Friday, 14 June 2013



To live soberly and purposefully during these perilous end times, we need to arm ourselves with wisdom and discernment.

The apostle Paul did warn us to expect perilous times in the last days. There will be spiritual decline and pretensions:

“But know this, that in the last days perilous times will come: For men will be lovers of themselves, lovers of money, boasters, proud, blasphemers, disobedient to parents, unthankful, unholy, unloving, unforgiving, slanderers, without self-control, brutal, despisers of good, traitors, headstrong, haughty, lovers of pleasure rather than lovers of God, having a form of godliness but denying its power. And from such people turn away!” (2 Timothy 3:1-5).

First, we should wise up by preparing ourselves against deception. Jesus warns that deception will be a prominent feature during the end times (The Olivet Discourse, Matthew 24).
Believers have to be wise—in fact, extremely vigilant and discerning—if they want to stand up against deception in these last days. Satan is like a roaring lion seeking to devour the weak and unwary (1 Peter 5:8).
More on deception:

Peter exhorts us to be alert and sober that we may pray, to love one another and utilise whatever gifts or resources God has given us to glorify Him (1 Peter 4:7-11).
More on stirring up the gifts:

Paul instructs us to live circumspectly, make the most of every opportunity, seek to understand God’s will for our lives and be filled with the Holy Spirit (Ephesians 5:15-18).
Apart from discovering our own unique calling, we need to focus on the Great Commission. In order that the Gospel may reach every nation (Matthew 24:14), we have to play our part, whether it’s to go, pray or give financial support to those who go (Matthew 28:18-20).
More on seeking God’s will:

The parable of the ten virgins warns us to be numbered among the wise virgins who—ever watchful of the bridegroom’s return—had oil in their lamps.
Watching does not imply twiddling our thumbs as we gaze towards the heavens. It implies a God-consciousness in our lives, not just doing our own thing.
The ones who were eating and drinking, and marrying and giving in marriage in the days of Noah (before the flood) had clearly excluded God in their lives. They were swept away when the great deluge came. And Jesus warns us not to have that same spirit of reckless abandon so that we won’t be caught off guard when He returns.
Being watchful is not quite easy to figure out. You might say, “Bills have to be paid, food has to be laid on the table, children have to be educated. How can I just watch?”
But we’re told not only to watch but to occupy ourselves productively until He returns— whether it is “serving Him in ministry” or engaging in whatever trade we’re called to. Won’t there be two men working in the field when Christ returns and one is taken, one is left (Matthew 24:40)? Why did Jesus paint such a mundane picture of productive living—not “holy” work in church—just before His return?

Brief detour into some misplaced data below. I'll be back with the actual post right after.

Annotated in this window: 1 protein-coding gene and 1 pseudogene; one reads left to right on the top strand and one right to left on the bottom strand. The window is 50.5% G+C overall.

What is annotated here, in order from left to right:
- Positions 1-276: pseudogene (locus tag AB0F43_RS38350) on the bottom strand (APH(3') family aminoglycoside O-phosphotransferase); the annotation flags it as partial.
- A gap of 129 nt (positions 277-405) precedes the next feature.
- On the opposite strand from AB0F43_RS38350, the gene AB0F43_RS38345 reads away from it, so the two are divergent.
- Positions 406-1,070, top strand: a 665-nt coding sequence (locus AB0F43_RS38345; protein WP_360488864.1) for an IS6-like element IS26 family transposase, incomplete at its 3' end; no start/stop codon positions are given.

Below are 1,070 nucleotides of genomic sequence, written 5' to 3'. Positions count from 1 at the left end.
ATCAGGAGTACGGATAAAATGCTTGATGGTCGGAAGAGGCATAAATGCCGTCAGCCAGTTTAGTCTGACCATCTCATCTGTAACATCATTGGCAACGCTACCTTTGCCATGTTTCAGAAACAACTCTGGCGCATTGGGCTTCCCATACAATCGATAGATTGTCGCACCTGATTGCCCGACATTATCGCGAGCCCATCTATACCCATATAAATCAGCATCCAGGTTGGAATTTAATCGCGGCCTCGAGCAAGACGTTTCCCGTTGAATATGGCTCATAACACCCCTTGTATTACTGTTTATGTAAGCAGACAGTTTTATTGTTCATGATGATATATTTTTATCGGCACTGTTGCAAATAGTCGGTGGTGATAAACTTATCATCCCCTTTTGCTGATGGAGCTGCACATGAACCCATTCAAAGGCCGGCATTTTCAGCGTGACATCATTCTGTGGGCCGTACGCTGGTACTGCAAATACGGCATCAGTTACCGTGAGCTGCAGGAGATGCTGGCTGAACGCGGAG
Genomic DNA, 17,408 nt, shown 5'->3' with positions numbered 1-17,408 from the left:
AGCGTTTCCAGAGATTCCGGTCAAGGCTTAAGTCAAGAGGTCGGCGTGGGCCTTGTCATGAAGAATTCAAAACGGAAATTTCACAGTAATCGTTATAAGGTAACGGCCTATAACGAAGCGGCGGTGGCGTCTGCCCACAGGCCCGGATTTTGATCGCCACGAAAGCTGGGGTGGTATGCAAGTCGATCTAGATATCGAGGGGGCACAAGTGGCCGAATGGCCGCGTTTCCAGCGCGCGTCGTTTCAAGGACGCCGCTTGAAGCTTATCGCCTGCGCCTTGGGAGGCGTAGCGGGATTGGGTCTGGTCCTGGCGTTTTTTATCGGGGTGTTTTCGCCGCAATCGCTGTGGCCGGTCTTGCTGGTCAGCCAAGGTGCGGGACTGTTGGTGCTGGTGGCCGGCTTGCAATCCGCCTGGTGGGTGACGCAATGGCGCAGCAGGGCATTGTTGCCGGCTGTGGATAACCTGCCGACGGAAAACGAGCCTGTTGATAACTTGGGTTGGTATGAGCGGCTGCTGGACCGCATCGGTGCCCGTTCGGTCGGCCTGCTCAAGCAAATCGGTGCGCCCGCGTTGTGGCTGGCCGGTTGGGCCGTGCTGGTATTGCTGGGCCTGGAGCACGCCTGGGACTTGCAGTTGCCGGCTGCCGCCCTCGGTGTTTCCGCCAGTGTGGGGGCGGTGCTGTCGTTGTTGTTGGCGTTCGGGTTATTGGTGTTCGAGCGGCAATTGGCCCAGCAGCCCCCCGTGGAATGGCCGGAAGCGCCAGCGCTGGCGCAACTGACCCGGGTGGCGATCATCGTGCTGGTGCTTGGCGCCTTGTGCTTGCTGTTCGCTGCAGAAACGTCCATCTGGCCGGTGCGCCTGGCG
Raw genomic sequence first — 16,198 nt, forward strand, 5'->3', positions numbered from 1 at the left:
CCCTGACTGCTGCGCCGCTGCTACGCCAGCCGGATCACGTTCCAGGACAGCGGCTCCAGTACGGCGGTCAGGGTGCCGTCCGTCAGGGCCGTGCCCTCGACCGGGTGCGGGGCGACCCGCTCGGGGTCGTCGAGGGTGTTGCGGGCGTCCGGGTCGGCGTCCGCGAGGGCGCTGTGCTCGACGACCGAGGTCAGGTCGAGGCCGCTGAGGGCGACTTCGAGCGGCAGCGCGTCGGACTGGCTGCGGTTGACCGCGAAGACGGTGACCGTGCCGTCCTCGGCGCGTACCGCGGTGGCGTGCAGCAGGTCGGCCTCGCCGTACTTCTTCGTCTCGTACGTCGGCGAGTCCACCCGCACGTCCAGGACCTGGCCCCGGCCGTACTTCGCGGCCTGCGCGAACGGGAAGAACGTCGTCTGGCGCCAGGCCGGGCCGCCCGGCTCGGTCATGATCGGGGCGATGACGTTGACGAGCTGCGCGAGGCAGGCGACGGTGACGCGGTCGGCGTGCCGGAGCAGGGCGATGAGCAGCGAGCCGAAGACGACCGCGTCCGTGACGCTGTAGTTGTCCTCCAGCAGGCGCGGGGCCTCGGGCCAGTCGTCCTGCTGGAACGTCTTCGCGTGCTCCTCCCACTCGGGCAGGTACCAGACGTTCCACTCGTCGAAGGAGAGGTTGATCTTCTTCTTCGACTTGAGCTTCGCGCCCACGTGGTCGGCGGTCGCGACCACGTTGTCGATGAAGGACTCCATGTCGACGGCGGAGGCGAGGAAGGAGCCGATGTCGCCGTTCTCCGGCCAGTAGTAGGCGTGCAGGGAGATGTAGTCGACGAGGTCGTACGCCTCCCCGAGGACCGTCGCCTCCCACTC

More on how to “occupy ourselves”:

Paul said that Jesus will come back like a thief in the night. But will believers be taken by surprise when Jesus comes back again? No. His coming will only take unbelievers by surprise.
Now, brothers and sisters, about times and dates we do not need to write to you, for you know very well that the day of the Lord will come like a thief in the night. While people are saying, “Peace and safety,” destruction will come on them suddenly, as labor pains on a pregnant woman, and they will not escape.
But you, brothers and sisters, are not in darkness so that this day should surprise you like a thief. You are all children of the light and children of the day. We do not belong to the night or to the darkness (1 Thessalonians 5:1-5).
The Bible does not tell us the exact date of Jesus' return. But believers close to His heart will know the season of His imminent return through various signs He has given us. “From the fig tree learn its lesson: as soon as its branch becomes tender and puts out its leaves, you know that summer is near. So also, when you see all these things, you know that he is near, at the very gates” (Matthew 24:32-33).
One of these signs which have to be fulfilled before Jesus returns is this: “And this gospel of the kingdom will be preached in the whole world as a testimony to all nations, and then the end will come” (Matthew 24:14).
Someone has said, “Live as if Christ can come any moment. Plan as if Christ will come in a thousand years. For to God one day is as a thousand years.” No one can accurately predict the future. We can only get a sense of the times and seasons we’re living in. And these end times are indeed perilous and turbulent.


Revisiting the Parable of the Ten Virgins: They all started out well, eagerly expecting the bridegroom. How did the wedding ceremony end?


Which is a more accurate representation of a believer’s journey in life? Sit back and relax till we attain eternal bliss OR press on and persevere till the end?


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